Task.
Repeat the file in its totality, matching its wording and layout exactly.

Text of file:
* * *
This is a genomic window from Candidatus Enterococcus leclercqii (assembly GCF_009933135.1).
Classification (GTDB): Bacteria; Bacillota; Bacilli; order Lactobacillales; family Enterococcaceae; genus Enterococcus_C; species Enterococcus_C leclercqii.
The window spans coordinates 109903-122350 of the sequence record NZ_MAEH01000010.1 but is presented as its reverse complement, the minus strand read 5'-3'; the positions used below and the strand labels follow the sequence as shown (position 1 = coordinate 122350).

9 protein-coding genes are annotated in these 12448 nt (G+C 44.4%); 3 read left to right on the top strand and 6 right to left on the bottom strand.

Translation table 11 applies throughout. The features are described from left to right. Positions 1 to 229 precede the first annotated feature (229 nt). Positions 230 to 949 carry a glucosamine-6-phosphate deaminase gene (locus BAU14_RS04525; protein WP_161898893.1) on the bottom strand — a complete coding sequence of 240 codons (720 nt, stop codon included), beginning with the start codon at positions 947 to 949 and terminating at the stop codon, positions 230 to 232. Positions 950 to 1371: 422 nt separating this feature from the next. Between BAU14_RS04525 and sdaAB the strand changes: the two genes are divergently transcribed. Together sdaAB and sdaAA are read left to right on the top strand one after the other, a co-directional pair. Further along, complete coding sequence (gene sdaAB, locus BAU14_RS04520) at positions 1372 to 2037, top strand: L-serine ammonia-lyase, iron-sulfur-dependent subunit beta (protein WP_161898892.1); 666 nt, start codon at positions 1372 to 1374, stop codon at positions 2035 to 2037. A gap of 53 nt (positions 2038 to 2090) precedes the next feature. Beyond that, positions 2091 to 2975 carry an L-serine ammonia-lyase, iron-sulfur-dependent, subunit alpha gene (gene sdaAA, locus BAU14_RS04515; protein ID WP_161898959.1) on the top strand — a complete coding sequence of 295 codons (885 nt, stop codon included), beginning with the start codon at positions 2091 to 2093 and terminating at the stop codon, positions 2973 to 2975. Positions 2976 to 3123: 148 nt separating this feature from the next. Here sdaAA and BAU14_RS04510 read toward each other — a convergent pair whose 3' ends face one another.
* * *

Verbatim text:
This is a genomic window from Candidatus Enterococcus leclercqii (assembly GCF_009933135.1).
Classification (GTDB): Bacteria; Bacillota; Bacilli; order Lactobacillales; family Enterococcaceae; genus Enterococcus_C; species Enterococcus_C leclercqii.
The window spans coordinates 109903-122350 of the sequence record NZ_MAEH01000010.1 but is presented as its reverse complement, the minus strand read 5'-3'; the positions used below and the strand labels follow the sequence as shown (position 1 = coordinate 122350).

9 protein-coding genes are annotated in these 12448 nt (G+C 44.4%); 3 read left to right on the top strand and 6 right to left on the bottom strand.

Translation table 11 applies throughout. The features are described from left to right. Positions 1 to 229 precede the first annotated feature (229 nt). Positions 230 to 949 carry a glucosamine-6-phosphate deaminase gene (locus BAU14_RS04525; protein WP_161898893.1) on the bottom strand — a complete coding sequence of 240 codons (720 nt, stop codon included), beginning with the start codon at positions 947 to 949 and terminating at the stop codon, positions 230 to 232. Positions 950 to 1371: 422 nt separating this feature from the next. Between BAU14_RS04525 and sdaAB the strand changes: the two genes are divergently transcribed. Together sdaAB and sdaAA are read left to right on the top strand one after the other, a co-directional pair. Further along, complete coding sequence (gene sdaAB, locus BAU14_RS04520) at positions 1372 to 2037, top strand: L-serine ammonia-lyase, iron-sulfur-dependent subunit beta (protein WP_161898892.1); 666 nt, start codon at positions 1372 to 1374, stop codon at positions 2035 to 2037. A gap of 53 nt (positions 2038 to 2090) precedes the next feature. Beyond that, positions 2091 to 2975 carry an L-serine ammonia-lyase, iron-sulfur-dependent, subunit alpha gene (gene sdaAA, locus BAU14_RS04515; protein ID WP_161898959.1) on the top strand — a complete coding sequence of 295 codons (885 nt, stop codon included), beginning with the start codon at positions 2091 to 2093 and terminating at the stop codon, positions 2973 to 2975. Positions 2976 to 3123: 148 nt separating this feature from the next. Here sdaAA and BAU14_RS04510 read toward each other — a convergent pair whose 3' ends face one another.